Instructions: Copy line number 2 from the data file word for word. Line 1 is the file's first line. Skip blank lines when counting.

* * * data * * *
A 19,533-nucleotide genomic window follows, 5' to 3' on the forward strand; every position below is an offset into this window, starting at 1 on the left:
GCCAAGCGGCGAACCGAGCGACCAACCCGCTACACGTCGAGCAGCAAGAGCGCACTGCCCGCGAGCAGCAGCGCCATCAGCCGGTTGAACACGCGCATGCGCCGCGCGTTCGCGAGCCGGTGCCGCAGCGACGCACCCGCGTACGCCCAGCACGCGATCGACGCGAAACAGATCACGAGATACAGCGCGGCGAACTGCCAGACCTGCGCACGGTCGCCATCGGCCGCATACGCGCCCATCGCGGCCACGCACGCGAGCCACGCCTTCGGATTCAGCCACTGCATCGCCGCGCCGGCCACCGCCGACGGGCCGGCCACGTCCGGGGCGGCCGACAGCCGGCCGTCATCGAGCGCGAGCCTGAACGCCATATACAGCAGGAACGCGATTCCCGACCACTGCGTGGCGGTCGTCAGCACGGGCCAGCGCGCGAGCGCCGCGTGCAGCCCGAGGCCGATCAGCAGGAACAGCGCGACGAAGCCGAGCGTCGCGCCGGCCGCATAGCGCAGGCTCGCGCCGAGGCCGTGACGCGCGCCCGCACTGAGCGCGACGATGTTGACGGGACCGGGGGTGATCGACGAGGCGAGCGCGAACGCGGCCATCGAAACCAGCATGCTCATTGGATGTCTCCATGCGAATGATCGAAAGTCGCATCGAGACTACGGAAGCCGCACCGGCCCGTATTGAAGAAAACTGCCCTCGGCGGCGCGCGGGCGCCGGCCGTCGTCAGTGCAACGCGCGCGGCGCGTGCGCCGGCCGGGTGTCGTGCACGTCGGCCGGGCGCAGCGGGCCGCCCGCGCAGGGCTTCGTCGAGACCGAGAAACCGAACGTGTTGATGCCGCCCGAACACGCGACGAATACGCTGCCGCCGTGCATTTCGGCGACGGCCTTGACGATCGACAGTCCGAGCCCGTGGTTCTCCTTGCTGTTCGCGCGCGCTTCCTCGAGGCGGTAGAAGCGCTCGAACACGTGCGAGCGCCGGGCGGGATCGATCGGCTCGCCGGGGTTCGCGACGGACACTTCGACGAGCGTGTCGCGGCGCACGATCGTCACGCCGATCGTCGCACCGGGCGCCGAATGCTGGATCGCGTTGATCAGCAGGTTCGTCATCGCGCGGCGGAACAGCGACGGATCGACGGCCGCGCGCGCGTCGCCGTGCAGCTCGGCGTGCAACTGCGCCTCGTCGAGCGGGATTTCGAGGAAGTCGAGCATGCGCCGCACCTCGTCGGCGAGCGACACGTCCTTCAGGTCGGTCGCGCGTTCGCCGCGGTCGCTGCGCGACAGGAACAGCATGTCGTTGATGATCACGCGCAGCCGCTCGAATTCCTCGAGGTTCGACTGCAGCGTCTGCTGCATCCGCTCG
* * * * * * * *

GCCAAGCGGCGAACCGAGCGACCAACCCGCTACACGTCGAGCAGCAAGAGCGCACTGCCCGCGAGCAGCAGCGCCATCAGCCGGTTGAACACGCGCATGCGCCGCGCGTTCGCGAGCCGGTGCCGCAGCGACGCACCCGCGTACGCCCAGCACGCGATCGACGCGAAACAGATCACGAGATACAGCGCGGCGAACTGCCAGACCTGCGCACGGTCGCCATCGGCCGCATACGCGCCCATCGCGGCCACGCACGCGAGCCACGCCTTCGGATTCAGCCACTGCATCGCCGCGCCGGCCACCGCCGACGGGCCGGCCACGTCCGGGGCGGCCGACAGCCGGCCGTCATCGAGCGCGAGCCTGAACGCCATATACAGCAGGAACGCGATTCCCGACCACTGCGTGGCGGTCGTCAGCACGGGCCAGCGCGCGAGCGCCGCGTGCAGCCCGAGGCCGATCAGCAGGAACAGCGCGACGAAGCCGAGCGTCGCGCCGGCCGCATAGCGCAGGCTCGCGCCGAGGCCGTGACGCGCGCCCGCACTGAGCGCGACGATGTTGACGGGACCGGGGGTGATCGACGAGGCGAGCGCGAACGCGGCCATCGAAACCAGCATGCTCATTGGATGTCTCCATGCGAATGATCGAAAGTCGCATCGAGACTACGGAAGCCGCACCGGCCCGTATTGAAGAAAACTGCCCTCGGCGGCGCGCGGGCGCCGGCCGTCGTCAGTGCAACGCGCGCGGCGCGTGCGCCGGCCGGGTGTCGTGCACGTCGGCCGGGCGCAGCGGGCCGCCCGCGCAGGGCTTCGTCGAGACCGAGAAACCGAACGTGTTGATGCCGCCCGAACACGCGACGAATACGCTGCCGCCGTGCATTTCGGCGACGGCCTTGACGATCGACAGTCCGAGCCCGTGGTTCTCCTTGCTGTTCGCGCGCGCTTCCTCGAGGCGGTAGAAGCGCTCGAACACGTGCGAGCGCCGGGCGGGATCGATCGGCTCGCCGGGGTTCGCGACGGACACTTCGACGAGCGTGTCGCGGCGCACGATCGTCACGCCGATCGTCGCACCGGGCGCCGAATGCTGGATCGCGTTGATCAGCAGGTTCGTCATCGCGCGGCGGAACAGCGACGGATCGACGGCCGCGCGCGCGTCGCCGTGCAGCTCGGCGTGCAACTGCGCCTCGTCGAGCGGGATTTCGAGGAAGTCGAGCATGCGCCGCACCTCGTCGGCGAGCGACACGTCCTTCAGGTCGGTCGCGCGTTCGCCGCGGTCGCTGCGCGACAGGAACAGCATGTCGTTGATGATCACGCGCAGCCGCTCGAATTCCTCGAGGTTCGACTGCAGCGTCTGCTGCATCCGCTCG